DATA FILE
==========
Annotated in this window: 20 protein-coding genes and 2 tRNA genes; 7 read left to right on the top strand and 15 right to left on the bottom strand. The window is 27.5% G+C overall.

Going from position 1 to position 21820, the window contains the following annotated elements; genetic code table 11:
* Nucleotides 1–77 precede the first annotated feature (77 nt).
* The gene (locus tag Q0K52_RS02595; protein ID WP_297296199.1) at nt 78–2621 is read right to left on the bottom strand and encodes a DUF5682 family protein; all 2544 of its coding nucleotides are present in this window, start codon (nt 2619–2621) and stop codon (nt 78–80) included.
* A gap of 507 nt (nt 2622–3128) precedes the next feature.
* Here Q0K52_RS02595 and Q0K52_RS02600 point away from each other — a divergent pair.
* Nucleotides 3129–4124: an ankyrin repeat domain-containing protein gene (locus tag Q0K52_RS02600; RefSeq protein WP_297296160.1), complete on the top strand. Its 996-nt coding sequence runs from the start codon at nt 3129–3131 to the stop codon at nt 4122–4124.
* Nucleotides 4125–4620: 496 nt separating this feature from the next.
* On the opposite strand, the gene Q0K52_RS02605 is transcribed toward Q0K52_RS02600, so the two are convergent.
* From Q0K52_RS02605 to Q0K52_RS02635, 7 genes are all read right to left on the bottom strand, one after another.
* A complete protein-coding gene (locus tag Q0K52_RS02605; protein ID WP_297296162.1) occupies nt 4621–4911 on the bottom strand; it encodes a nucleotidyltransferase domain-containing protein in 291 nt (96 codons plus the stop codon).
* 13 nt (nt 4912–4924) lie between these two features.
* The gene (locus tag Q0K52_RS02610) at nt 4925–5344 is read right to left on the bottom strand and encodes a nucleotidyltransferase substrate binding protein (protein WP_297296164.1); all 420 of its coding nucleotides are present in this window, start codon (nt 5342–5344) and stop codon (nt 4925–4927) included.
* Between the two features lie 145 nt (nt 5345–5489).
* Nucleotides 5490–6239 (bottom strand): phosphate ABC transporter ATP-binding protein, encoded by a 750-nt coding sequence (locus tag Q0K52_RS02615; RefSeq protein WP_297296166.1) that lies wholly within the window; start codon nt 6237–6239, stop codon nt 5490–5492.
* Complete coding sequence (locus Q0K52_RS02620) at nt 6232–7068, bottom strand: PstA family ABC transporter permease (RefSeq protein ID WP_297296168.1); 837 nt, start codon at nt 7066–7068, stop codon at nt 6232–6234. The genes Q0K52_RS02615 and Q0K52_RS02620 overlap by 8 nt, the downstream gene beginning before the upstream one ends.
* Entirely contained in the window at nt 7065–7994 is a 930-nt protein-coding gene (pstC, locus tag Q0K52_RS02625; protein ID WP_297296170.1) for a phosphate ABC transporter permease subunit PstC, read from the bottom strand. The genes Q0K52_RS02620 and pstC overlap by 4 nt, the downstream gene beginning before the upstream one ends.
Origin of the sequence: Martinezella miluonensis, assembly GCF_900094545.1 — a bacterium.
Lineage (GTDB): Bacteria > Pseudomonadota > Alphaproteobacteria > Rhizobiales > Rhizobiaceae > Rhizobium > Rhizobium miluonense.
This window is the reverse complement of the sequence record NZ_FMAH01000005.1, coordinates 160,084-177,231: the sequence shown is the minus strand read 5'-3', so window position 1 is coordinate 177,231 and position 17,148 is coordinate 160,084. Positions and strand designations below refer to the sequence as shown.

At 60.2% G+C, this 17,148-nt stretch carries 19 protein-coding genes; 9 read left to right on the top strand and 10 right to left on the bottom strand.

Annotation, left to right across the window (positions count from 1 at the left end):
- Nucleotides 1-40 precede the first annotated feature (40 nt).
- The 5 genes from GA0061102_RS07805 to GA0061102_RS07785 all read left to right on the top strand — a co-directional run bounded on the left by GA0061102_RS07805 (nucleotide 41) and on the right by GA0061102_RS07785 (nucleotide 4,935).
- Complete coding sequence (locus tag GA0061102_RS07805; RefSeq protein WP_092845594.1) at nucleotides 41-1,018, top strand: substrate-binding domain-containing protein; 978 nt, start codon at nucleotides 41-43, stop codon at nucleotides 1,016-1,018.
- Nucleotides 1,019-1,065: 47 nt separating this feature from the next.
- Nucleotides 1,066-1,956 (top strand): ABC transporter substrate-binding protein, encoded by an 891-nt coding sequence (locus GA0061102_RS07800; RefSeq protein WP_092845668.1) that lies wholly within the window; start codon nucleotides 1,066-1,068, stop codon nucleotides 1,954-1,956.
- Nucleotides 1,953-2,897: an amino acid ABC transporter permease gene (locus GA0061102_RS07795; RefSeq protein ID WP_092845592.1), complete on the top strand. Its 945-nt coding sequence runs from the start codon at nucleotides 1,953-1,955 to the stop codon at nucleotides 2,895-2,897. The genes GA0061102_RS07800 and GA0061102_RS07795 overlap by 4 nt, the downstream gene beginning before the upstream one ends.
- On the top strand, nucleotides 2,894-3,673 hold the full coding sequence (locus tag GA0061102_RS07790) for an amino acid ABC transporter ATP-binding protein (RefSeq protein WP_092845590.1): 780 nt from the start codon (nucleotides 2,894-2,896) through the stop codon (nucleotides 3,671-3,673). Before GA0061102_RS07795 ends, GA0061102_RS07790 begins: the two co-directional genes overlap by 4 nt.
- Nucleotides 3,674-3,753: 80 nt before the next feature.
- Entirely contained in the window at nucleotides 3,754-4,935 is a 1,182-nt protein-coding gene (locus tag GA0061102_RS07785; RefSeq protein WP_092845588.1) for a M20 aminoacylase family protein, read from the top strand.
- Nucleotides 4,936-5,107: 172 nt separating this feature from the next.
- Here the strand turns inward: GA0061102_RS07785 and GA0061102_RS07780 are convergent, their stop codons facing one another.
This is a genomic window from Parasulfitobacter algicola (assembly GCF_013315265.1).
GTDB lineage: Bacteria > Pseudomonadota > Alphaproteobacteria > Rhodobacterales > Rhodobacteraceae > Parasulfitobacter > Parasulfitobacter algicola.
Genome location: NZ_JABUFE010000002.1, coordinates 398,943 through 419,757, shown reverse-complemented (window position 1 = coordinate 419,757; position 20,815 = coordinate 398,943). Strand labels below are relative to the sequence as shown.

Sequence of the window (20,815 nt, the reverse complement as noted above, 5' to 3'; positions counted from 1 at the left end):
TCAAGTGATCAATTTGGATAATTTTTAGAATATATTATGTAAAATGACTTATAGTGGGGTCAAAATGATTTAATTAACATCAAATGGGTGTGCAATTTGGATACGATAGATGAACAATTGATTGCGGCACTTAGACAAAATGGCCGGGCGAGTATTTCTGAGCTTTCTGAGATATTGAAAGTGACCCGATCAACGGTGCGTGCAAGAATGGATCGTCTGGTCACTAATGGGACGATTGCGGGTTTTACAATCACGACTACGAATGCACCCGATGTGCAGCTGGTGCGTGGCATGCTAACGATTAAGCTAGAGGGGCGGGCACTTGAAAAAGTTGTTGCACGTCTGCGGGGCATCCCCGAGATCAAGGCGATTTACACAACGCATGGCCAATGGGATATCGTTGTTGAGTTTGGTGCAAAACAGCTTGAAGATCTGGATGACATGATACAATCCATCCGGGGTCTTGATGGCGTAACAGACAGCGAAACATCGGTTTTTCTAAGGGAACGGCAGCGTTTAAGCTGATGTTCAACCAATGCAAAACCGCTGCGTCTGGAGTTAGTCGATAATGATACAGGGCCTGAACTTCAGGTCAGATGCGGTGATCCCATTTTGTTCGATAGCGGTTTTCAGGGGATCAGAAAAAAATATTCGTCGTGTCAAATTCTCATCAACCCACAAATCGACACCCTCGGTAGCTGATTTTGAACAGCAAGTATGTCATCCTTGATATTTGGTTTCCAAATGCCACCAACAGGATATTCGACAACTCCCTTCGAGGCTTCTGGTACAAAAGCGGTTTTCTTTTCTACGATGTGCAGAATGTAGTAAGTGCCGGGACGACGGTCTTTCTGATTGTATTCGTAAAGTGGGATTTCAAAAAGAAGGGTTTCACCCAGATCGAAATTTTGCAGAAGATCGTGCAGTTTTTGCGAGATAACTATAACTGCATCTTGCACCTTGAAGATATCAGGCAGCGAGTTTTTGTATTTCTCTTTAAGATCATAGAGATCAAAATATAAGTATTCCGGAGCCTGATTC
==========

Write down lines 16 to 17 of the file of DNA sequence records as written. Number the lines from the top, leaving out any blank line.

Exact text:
* Complete coding sequence (locus Q0K52_RS02620) at nt 6232–7068, bottom strand: PstA family ABC transporter permease (RefSeq protein ID WP_297296168.1); 837 nt, start codon at nt 7066–7068, stop codon at nt 6232–6234. The genes Q0K52_RS02615 and Q0K52_RS02620 overlap by 8 nt, the downstream gene beginning before the upstream one ends.
* Entirely contained in the window at nt 7065–7994 is a 930-nt protein-coding gene (pstC, locus tag Q0K52_RS02625; protein ID WP_297296170.1) for a phosphate ABC transporter permease subunit PstC, read from the bottom strand. The genes Q0K52_RS02620 and pstC overlap by 4 nt, the downstream gene beginning before the upstream one ends.